/
Andrew Ahn’s Top 10

Born and raised in Los Angeles, Andrew Ahn is a Korean-American filmmaker whose debut feature, Spa Night, premiered at the 2016 Sundance Film Festival.


An Actor’s Actor: Gena Rowlands in Conversation
An Actor’s Actor: Gena Rowlands in Conversation

In anticipation of a retrospective tribute to the collaborations of Rowlands and filmmaker John Cassavetes, we look at a candid conversation with the actor.

/
Film Picks from Agnès Varda, Arnaud Desplechin, Olivier Assayas, and More
Film Picks from Agnès Varda, Arnaud Desplechin, Olivier Assayas, and More

As part of the launch of the new French streaming video service La Cinetek—which was founded by the filmmakers Pascale Ferran (Bird People), Cédric Klapisch (Chinese Puzzle), and Laurent Cantet (Return to Ithaca), as well as Alain Rocca, president…

/
Sean Baker’s Top 10

Sean Baker is a writer/director and cocreator of the television show Greg the Bunny. His movies include Prince of Broadway (2008), Starlet (2012), and Tangerine (2015).


Josh and Benny Safdie’s Top 10

The New York–born–and–raised directors Josh and Benny Safdie’s films have earned them awards from around the world.


Jesse Malin’s Top 10

After playing in hard-core and glam bands throughout the 1980s and ’90s, Queens-born singer-songwriter Jesse Malin released his first solo album, The Fine Art of Self Destruction, in 2002.


Alex Ross Perry’s Top 10

“I have been collecting Criterion Collection DVDs almost as long as I have owned a DVD player,” writes Alex Ross Perry, the director of Impolex (2009), The Color Wheel (2011), and Listen Up Philip (2014).


A Conversation with Bo Harwood
A Conversation with Bo Harwood

One of John Cassavetes’s loyal troupe of collaborators reminisces about working with the fearless filmmaker.

By Sam Wasson

/
Brie Larson’s Top 10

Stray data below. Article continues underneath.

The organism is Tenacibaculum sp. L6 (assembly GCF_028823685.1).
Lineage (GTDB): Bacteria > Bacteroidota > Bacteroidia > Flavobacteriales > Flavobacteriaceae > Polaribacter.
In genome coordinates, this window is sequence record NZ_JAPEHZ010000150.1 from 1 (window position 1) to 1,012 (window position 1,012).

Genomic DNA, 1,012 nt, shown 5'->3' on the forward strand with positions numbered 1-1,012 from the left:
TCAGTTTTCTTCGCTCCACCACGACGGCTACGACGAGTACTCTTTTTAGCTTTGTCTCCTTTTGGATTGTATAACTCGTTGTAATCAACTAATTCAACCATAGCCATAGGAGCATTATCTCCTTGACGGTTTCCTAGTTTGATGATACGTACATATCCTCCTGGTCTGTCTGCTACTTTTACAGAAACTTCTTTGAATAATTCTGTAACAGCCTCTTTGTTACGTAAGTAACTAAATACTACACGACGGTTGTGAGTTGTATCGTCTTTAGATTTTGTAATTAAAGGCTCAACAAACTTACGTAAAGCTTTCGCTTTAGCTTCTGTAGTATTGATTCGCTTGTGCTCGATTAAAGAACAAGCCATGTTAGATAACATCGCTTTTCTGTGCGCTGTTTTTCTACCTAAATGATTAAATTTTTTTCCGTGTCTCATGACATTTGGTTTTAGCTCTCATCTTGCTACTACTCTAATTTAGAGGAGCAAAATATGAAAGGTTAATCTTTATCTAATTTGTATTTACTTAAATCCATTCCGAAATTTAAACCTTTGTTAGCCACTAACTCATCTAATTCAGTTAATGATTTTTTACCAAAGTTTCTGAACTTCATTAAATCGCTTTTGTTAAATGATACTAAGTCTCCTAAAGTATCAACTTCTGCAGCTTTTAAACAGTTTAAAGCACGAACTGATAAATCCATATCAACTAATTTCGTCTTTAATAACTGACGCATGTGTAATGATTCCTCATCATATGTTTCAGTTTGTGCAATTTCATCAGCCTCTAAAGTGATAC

Brie Larson, a self-proclaimed Criterion enthusiast, is an Oscar-nominated actor and a musician.


Aki Kaurismäki’s Top 10

Our favorite Finn didn’t have an easy time picking his ten favorite titles in the Criterion Collection.


James Franco’s Top 10

“I am obsessed with the Criterion Collection . . . Basically, I have every disc in the collection, and I am making my way through them all. It’s rare that I watch one I don’t like.”


John Lurie’s Top 10

John Lurie, whose band, the Lounge Lizards, was one of the most acclaimed jazz groups of the eighties and nineties, has recorded twenty-two albums and has acted in several films, including Stranger Than Paradise, Down by Law, and The Last Temptation


Explore

John Cassavetes

Writer, Director

John Cassavetes’ emotionally naked human dramas are benchmarks of American independent cinema. Having started out in New York as an actor, Cassavetes brought to his directorial efforts the same kinetic, heightened realism that marked his film and theater roles—a wily danger, the sense that at any moment things could explode from the inside. Shadows (1959), the first film he directed, self-financed for a mere $40,000, didn’t find much of an audience upon its small initial release, but it garnered Cassavetes some notice from critics (including a Venice Film Festival Critics Prize)—as well as studios, resulting in a couple of impersonal projects in the 1960s (Too Late Blues, A Child Is Waiting). He dove back into personal filmmaking later in the decade with the devastating domestic drama Faces (1968). Though hardly a crowd-pleaser, that film—made, like Shadows, wholly independently—was an art-house success, resulting in three Oscar nominations. From that point on, Cassavetes was synonymous with uncompromising, anti-studio American fare, working with a rotating cast of brilliant actors like Ben Gazzara, Seymour Cassel, and, of course, his wife, Gena Rowlands, to touch raw nerves with such films as A Woman Under the Influence (1974), The Killing of a Chinese Bookie (1976), and Opening Night (1976). Cassavetes died in 1989.